Review: The Buildings of England: Cornwall
Peter Beacham and Nikolaus Pevsner (Yale University Press, 800pp, £35)
Reviewed by Robert Drake
The new ‘Pevsner’ volumes are now coming thick and fast. As well as this one, Beds, Hunts and Peterborough; Cambridgeshire; South and West Somerset; and Aberdeenshire North and Moray are forthcoming.
Cornwall was the first Pevsner to be published by Penguin in 1951, with the research done in 1948 in (according to Pevsner’s biographer, Susie Harries) an unreliable pre-war car. He was clearly mesmerised by the Cornish landscape, but did not seem to rate the buildings highly as an architectural historian. This volume was lightly revised in 1970, but church descriptions mostly still dwelt on tower design and arcade column profiles with little reference to C19 work unless by well-known practitioners like Street, and none at all on C20 work except in dismissive terms. Peter Beacham has an almost lyrical enthusiasm for Cornwall: its landscapes, architecture and townscapes, particularly the often neglected inland towns like Launceston, Liskeard and St Columb Major. He has something of the spirit of John Betjeman’s Shell Guide to Cornwall (1934, revised 1964) but backed by the authoritative research of the Buildings of England series.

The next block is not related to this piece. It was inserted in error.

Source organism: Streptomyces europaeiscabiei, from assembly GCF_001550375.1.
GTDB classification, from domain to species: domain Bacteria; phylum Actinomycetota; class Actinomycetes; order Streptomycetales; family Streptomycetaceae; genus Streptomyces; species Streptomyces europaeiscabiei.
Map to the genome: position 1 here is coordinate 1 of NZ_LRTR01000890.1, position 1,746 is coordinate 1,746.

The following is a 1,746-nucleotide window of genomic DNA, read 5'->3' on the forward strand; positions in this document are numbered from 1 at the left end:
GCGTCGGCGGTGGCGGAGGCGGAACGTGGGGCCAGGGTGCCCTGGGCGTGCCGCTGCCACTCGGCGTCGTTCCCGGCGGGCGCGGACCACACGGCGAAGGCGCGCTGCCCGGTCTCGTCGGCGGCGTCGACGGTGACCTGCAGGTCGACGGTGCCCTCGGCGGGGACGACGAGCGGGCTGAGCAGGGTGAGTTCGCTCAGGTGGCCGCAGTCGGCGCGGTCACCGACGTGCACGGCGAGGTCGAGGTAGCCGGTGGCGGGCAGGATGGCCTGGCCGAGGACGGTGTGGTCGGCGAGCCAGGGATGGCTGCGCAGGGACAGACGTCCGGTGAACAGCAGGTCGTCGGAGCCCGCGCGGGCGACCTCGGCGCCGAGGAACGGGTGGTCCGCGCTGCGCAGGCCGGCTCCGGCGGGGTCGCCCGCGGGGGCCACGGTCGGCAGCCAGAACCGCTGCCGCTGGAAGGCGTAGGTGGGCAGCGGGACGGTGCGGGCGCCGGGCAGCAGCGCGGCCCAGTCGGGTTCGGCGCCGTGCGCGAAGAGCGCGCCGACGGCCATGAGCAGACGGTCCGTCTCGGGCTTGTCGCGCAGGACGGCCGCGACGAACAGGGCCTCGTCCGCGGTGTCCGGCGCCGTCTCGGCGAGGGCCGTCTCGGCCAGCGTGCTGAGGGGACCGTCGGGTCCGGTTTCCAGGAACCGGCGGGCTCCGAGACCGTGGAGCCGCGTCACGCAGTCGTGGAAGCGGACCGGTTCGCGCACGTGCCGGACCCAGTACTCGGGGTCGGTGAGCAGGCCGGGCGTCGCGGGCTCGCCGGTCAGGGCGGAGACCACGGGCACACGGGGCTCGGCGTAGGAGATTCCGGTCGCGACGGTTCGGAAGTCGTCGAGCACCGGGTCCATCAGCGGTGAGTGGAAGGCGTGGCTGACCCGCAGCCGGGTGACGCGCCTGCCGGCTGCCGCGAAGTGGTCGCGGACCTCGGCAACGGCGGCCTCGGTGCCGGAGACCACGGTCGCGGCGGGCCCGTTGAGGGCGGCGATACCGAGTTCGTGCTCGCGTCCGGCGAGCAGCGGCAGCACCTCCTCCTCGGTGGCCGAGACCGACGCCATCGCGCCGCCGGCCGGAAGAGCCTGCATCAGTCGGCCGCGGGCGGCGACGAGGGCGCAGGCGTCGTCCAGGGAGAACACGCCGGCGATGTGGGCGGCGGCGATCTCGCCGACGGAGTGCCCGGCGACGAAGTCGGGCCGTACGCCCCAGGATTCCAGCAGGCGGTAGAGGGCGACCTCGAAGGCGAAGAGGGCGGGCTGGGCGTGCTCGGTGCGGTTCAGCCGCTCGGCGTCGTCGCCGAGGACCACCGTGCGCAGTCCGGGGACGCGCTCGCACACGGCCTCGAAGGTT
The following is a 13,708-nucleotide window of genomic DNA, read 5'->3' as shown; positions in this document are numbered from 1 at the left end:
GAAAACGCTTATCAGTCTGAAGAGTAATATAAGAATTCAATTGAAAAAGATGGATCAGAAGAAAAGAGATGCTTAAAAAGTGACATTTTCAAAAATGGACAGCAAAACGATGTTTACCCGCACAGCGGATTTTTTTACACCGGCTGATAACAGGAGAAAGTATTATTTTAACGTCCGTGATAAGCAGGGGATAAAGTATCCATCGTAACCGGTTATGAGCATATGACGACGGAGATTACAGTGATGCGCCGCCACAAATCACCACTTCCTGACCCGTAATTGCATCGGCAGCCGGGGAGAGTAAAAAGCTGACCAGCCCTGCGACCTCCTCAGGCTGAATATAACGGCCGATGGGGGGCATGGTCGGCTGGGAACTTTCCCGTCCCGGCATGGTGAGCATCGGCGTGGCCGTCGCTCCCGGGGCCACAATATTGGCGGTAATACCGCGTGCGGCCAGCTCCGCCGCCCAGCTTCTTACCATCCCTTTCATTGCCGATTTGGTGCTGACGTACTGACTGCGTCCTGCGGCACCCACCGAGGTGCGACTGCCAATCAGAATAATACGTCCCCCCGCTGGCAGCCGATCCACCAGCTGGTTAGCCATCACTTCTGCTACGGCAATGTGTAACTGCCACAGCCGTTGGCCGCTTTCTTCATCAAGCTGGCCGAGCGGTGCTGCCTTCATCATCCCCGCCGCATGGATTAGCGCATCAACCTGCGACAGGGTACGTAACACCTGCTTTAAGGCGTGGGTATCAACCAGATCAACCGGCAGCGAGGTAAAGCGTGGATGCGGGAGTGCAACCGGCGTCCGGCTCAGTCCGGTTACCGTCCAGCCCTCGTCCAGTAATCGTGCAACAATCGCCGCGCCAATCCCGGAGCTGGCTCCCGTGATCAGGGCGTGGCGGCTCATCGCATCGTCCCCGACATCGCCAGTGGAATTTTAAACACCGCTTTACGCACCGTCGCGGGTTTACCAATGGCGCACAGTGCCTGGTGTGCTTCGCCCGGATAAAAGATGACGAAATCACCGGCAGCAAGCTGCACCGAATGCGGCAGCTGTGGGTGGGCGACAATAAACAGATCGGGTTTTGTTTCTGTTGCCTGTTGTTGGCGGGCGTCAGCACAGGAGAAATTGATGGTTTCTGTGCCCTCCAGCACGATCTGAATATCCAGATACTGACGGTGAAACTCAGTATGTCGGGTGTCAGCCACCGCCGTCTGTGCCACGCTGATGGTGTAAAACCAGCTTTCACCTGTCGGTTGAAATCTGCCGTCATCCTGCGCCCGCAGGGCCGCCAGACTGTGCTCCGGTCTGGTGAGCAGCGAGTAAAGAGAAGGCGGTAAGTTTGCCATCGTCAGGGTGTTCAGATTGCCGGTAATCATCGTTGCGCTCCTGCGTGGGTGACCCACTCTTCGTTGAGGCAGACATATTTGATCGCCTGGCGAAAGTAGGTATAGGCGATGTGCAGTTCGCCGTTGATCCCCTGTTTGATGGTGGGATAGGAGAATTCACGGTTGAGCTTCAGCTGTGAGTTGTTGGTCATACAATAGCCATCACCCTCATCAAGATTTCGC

There are quite a few C20 buildings this time, especially from the 1930s in and around the resort towns, such as the Carlyon Bay hotel and housing development near St Austell (with the involvement of Marshall Sisson), and in Penzance where the Jubilee Pool of 1935 must take pride of place. There are relatively few houses from this period but Beacham gives pride of place to those by John Campbell on a promontory at Chapel Point near Mevagissey (1935-38) which the Society visited in 2009. A yachtsman sailing past was so impressed he asked Campbell to build him a similar house on the Helford Passage (Pentyr, 1939) near Falmouth.
There was only one new inter-war C of E church built in the Diocese of Truro: St Thomas of Canterbury, Camelford (Sir Charles Nicholson,1938). A ‘minor delight’, says Beacham, with glass by Martin Travers and a Delabole slate altar. Some older Cornish churches were spectacularly embellished in this period, such as St Hilary near Marazion with painting by second generation ‘Newlyn’ artists including Harold Knight and Dod and Ernest Proctor under the auspices of the Rev. Bernard Walke and his artist wife Anne.
Often they want to do things differently in Cornwall, its ‘otherness’ possibly coming from its non-conformist free-thinking tradition. This is perhaps exemplified in its post-war Corbusian buildings by the County Council under the direction of F K Hicklin, including the superbly-sited Council HQ outside Truro (contrasting with Devon’s neo-Georgian HQ at Exeter) and public libraries, the two best being at St Austell and Saltash. Artists and Cornwall are of course inseparable, with Tate at St Ives by Evans and Shalev (1989-1993) prominently sited on Porthmeor Beach, but needing expansion because of inadequate exhibition space.
This guide is thoroughly recommended not just for Pevsner ‘completists’ but for all lovers of Cornwall’s buildings.